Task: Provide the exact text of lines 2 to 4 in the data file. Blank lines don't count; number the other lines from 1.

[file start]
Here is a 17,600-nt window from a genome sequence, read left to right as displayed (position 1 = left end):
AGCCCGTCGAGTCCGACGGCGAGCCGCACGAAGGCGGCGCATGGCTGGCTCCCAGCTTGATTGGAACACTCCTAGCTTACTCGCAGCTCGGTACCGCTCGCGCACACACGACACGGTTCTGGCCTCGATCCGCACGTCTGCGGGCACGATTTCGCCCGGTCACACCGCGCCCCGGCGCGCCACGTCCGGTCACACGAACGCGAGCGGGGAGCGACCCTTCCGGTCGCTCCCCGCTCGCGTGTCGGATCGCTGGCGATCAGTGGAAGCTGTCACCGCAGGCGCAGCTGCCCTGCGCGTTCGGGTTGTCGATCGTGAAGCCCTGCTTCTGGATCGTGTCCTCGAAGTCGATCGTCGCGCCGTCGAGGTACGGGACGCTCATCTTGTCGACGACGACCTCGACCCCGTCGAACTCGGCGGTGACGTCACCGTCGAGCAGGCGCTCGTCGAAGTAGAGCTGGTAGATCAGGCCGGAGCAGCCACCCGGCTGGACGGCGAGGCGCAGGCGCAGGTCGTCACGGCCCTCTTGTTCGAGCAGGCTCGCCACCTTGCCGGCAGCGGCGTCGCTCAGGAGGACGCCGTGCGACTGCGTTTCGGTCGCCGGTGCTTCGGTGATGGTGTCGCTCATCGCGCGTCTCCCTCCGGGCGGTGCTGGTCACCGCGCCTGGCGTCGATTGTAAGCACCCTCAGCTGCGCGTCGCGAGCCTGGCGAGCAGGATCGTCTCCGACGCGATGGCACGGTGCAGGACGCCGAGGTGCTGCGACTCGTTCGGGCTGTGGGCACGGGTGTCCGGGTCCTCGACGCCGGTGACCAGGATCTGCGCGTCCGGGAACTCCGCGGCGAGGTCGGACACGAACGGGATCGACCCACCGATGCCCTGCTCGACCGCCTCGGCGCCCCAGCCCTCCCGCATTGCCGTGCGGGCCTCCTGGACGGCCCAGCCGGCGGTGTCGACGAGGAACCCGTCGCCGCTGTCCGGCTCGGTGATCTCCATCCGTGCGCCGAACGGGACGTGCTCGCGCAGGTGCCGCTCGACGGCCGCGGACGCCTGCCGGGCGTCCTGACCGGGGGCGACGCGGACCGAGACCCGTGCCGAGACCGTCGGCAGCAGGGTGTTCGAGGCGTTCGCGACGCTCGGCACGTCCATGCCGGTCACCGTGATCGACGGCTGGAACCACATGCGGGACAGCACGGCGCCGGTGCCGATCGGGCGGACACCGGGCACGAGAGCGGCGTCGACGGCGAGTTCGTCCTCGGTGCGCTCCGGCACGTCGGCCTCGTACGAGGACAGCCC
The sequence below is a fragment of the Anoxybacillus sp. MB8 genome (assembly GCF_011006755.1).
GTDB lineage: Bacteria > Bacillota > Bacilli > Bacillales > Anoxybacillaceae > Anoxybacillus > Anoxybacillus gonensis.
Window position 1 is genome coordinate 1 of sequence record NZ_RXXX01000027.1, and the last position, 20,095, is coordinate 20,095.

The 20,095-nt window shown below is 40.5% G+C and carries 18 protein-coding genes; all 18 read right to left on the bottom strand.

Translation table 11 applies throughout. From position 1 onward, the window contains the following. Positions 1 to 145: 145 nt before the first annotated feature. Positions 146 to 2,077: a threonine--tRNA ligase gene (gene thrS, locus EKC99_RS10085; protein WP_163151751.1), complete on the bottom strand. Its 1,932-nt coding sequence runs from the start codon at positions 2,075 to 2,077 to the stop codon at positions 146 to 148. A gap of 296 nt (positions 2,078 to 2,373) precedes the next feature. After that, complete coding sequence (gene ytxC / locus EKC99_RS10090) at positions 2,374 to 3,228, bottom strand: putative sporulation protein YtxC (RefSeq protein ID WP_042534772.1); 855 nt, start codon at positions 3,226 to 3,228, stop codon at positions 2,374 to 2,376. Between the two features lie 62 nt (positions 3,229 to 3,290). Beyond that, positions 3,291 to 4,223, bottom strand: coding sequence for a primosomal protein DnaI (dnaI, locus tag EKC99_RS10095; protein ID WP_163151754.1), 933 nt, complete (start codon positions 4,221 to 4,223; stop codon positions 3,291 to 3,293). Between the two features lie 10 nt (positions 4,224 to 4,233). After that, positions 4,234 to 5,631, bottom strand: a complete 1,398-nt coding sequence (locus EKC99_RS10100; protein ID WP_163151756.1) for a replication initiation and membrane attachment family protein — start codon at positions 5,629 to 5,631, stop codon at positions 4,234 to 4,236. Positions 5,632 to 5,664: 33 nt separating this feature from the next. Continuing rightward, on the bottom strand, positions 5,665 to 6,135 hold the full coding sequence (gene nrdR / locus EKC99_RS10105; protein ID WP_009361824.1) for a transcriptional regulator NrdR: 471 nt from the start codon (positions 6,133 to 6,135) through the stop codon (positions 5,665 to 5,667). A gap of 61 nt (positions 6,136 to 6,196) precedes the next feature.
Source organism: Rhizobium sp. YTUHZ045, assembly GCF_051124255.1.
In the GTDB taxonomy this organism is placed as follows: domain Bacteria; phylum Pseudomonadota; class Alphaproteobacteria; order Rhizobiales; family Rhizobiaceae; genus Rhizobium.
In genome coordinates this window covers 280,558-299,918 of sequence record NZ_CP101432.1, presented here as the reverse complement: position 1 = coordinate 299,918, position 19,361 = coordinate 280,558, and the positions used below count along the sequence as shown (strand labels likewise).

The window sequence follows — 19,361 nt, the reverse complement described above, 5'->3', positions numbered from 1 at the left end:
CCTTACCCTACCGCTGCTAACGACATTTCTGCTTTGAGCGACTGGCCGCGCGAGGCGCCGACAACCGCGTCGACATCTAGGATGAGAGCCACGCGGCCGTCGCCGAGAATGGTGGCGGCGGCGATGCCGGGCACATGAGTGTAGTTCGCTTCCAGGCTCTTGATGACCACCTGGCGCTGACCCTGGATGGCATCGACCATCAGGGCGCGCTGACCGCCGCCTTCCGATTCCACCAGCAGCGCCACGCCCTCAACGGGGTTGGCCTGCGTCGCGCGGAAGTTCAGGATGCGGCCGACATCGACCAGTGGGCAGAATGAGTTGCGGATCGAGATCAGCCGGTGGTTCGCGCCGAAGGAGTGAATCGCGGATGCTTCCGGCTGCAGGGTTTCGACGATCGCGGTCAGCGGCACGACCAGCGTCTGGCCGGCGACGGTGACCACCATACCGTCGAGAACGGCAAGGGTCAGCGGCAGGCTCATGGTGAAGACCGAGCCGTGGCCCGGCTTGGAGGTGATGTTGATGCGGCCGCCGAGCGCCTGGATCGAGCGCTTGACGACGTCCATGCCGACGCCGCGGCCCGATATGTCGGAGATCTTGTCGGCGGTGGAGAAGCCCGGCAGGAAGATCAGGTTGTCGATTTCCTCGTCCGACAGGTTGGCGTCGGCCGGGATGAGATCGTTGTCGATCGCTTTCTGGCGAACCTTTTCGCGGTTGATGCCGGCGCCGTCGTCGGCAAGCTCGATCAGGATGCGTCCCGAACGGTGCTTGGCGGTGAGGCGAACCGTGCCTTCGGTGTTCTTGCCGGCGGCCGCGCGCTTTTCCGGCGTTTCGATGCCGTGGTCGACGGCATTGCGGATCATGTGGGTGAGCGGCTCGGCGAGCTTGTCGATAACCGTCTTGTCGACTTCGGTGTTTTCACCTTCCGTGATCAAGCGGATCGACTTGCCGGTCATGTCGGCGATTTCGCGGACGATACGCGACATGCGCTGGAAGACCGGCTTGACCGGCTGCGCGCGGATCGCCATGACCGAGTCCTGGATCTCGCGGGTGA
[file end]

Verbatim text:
AGCCCGTCGAGTCCGACGGCGAGCCGCACGAAGGCGGCGCATGGCTGGCTCCCAGCTTGATTGGAACACTCCTAGCTTACTCGCAGCTCGGTACCGCTCGCGCACACACGACACGGTTCTGGCCTCGATCCGCACGTCTGCGGGCACGATTTCGCCCGGTCACACCGCGCCCCGGCGCGCCACGTCCGGTCACACGAACGCGAGCGGGGAGCGACCCTTCCGGTCGCTCCCCGCTCGCGTGTCGGATCGCTGGCGATCAGTGGAAGCTGTCACCGCAGGCGCAGCTGCCCTGCGCGTTCGGGTTGTCGATCGTGAAGCCCTGCTTCTGGATCGTGTCCTCGAAGTCGATCGTCGCGCCGTCGAGGTACGGGACGCTCATCTTGTCGACGACGACCTCGACCCCGTCGAACTCGGCGGTGACGTCACCGTCGAGCAGGCGCTCGTCGAAGTAGAGCTGGTAGATCAGGCCGGAGCAGCCACCCGGCTGGACGGCGAGGCGCAGGCGCAGGTCGTCACGGCCCTCTTGTTCGAGCAGGCTCGCCACCTTGCCGGCAGCGGCGTCGCTCAGGAGGACGCCGTGCGACTGCGTTTCGGTCGCCGGTGCTTCGGTGATGGTGTCGCTCATCGCGCGTCTCCCTCCGGGCGGTGCTGGTCACCGCGCCTGGCGTCGATTGTAAGCACCCTCAGCTGCGCGTCGCGAGCCTGGCGAGCAGGATCGTCTCCGACGCGATGGCACGGTGCAGGACGCCGAGGTGCTGCGACTCGTTCGGGCTGTGGGCACGGGTGTCCGGGTCCTCGACGCCGGTGACCAGGATCTGCGCGTCCGGGAACTCCGCGGCGAGGTCGGACACGAACGGGATCGACCCACCGATGCCCTGCTCGACCGCCTCGGCGCCCCAGCCCTCCCGCATTGCCGTGCGGGCCTCCTGGACGGCCCAGCCGGCGGTGTCGACGAGGAACCCGTCGCCGCTGTCCGGCTCGGTGATCTCCATCCGTGCGCCGAACGGGACGTGCTCGCGCAGGTGCCGCTCGACGGCCGCGGACGCCTGCCGGGCGTCCTGACCGGGGGCGACGCGGACCGAGACCCGTGCCGAGACCGTCGGCAGCAGGGTGTTCGAGGCGTTCGCGACGCTCGGCACGTCCATGCCGGTCACCGTGATCGACGGCTGGAACCACATGCGGGACAGCACGGCGCCGGTGCCGATCGGGCGGACACCGGGCACGAGAGCGGCGTCGACGGCGAGTTCGTCCTCGGTGCGCTCCGGCACGTCGGCCTCGTACGAGGACAGCCC
The sequence below is a fragment of the Anoxybacillus sp. MB8 genome (assembly GCF_011006755.1).
GTDB lineage: Bacteria > Bacillota > Bacilli > Bacillales > Anoxybacillaceae > Anoxybacillus > Anoxybacillus gonensis.